but Padua’s cafes are tough. Perhaps all the nice abstract Paduas will come tomorrow with Giotto..and God via Dawkins
My observations of Padua
…”It hath five market places that are continually exceeding well furnished with manner of necessary things. Many faire stony bridges. It is of a round forme like Paris. ..This City may compare with any City of all Italy for antiquity, saving three, Ravenna, Volaterra in Hetruria, and Mantua….
But seeing I now enter into some discourse of Livies house, me thinks I heare some carping criticke object unto me, that I doe in this one point play the part of a traveller, that is, I tell a lye, for how is it possible (perhaps he will say) that Livies house should stand to this day, since that yourselfe before have written that Padua hath beene eftsoones sacked, and consumed with fire? How comeeth it to passé that Livies house should be more priviledged from the fury of the fire, then other private houses of the City?
I answer thee that it is very probable, this building whereof I now speake, may be the very house of Livie himselfe, notwithstanding that Padua hath beene often razed and fired. First, for that the very antiquity of the structure doth signifie it is very ancient. For I observed no house whatsoever in all Padua that may compare with it for antiquity. Secondly, because I perceived that it is a received opinion of the Citizens of Padua, and the learned men of the University that Livie dwelt therein. Thirdly, for that I am perswaded that the most barbaroud people that ever wasted Padua, as the Hunens and Longobardes, were not so void of humanity, but that in the very middest of their depopulating and firing of the City, they would endeavour to spare the house of Livie (at the least if they knew which was his) and to preserve it to posterity for a monument of so famous a man….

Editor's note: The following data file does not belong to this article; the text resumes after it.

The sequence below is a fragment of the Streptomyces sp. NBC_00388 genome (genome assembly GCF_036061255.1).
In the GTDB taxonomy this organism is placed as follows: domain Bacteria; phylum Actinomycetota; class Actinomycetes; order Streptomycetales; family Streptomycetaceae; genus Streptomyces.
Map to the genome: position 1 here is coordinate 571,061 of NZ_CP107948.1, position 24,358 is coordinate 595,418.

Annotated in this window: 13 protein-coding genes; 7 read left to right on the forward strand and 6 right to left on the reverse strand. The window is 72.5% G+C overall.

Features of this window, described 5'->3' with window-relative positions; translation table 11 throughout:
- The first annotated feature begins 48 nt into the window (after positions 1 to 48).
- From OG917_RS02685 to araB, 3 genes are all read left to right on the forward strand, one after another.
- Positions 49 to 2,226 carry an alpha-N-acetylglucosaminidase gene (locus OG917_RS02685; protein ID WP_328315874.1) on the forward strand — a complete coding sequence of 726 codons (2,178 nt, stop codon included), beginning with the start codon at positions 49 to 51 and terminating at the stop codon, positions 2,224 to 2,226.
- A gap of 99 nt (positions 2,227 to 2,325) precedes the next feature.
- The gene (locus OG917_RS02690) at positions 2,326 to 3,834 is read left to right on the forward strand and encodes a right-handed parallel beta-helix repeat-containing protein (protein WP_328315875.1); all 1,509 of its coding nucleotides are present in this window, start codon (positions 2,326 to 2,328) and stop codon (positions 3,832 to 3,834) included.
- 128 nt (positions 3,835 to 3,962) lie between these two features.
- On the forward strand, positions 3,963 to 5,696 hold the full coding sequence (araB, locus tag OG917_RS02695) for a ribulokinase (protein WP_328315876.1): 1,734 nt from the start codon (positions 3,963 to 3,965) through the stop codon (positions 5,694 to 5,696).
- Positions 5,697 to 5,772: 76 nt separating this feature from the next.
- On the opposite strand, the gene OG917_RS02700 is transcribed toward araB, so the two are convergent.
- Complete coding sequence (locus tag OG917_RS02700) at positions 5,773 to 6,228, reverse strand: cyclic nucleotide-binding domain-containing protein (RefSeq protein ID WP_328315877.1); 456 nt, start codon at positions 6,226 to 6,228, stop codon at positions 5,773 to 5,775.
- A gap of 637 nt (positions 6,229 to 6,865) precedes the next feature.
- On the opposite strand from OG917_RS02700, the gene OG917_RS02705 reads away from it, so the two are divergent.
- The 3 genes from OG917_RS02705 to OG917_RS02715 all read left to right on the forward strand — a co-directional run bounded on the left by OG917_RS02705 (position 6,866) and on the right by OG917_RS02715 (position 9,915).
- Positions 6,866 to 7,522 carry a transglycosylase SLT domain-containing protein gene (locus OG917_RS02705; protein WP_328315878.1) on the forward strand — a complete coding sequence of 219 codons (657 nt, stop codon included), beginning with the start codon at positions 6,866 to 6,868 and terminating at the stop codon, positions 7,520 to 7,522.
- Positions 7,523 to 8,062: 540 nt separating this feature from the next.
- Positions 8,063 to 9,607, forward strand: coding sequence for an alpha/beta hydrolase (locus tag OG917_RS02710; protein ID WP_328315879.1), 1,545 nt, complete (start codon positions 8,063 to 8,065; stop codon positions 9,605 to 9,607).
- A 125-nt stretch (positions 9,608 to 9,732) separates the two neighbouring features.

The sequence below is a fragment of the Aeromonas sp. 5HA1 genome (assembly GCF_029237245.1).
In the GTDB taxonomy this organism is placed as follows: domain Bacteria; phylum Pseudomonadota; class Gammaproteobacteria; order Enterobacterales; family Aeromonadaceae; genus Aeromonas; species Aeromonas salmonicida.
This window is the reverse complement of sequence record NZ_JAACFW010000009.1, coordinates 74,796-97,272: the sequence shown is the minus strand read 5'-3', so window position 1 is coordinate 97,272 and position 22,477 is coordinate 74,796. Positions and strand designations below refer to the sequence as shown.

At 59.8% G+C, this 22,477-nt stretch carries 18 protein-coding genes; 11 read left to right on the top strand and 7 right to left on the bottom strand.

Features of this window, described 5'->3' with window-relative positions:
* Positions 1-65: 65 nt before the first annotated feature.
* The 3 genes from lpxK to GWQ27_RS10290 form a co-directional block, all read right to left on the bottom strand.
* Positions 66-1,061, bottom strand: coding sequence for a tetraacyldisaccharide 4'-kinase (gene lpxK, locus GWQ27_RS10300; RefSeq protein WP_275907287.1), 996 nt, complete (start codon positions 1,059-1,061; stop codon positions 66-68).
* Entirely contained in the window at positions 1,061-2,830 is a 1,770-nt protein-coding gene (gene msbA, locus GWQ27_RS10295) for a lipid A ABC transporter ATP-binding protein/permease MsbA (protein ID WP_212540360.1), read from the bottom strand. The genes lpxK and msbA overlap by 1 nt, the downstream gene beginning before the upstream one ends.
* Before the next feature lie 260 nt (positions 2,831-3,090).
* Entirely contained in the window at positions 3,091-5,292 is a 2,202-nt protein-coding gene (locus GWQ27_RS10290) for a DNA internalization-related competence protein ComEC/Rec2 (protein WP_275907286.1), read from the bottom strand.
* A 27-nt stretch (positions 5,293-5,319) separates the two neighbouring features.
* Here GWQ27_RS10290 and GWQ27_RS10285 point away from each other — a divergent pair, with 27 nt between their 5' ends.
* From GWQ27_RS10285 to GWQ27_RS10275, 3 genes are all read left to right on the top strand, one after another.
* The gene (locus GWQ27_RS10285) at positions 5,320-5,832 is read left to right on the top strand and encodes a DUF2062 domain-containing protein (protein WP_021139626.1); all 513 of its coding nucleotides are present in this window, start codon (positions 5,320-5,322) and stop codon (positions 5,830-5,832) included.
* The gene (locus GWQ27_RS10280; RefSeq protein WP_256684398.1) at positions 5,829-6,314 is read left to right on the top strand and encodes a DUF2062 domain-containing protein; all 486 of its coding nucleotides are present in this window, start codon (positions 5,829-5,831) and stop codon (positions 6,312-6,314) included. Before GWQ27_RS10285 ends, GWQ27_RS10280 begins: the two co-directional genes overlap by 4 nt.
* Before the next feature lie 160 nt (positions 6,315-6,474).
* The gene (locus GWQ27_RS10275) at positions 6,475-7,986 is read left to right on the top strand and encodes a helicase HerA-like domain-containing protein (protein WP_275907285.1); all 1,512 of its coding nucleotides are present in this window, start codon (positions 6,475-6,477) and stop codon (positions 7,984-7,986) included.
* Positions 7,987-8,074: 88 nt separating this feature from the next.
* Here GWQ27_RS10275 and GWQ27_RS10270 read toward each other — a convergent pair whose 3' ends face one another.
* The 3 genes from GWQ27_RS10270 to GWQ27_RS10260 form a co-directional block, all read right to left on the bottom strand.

…There is no street that I saw in the whole citie, but hath fair vaulted walks in the same, which are made in this manner: There is a long rowe or range of building that extendeth itselfe in length from one end of the street to the other, and is inserted into the walls of the houses of the same streete. In many places it is some twelve foote high, being arched at the roofe, and about five foote broad, that two may well walke together in it….these walkes doe yeelde the citizens two singular commodities: the one, that in the Summer time they may walke there very coolely even at noone, in the very hottest of all the canicular [the rising of the Dog Star, August 11th, hence dog days] dayes, as under a pleasant and safe shelter, from the scorching heate of the sunne: the other that in the winter they defend them both from the injury of the raine (for in these they may walk abroad farre from their houses dry in the middest of a violent storme) and not a little from the byting colde, the force whereof they will more feele in the open streetes. Besides, as I said before, it is a great ornament to the Citie….The first Jewes that I saw in all Italy were in Padua, where there is a great multitude of them.”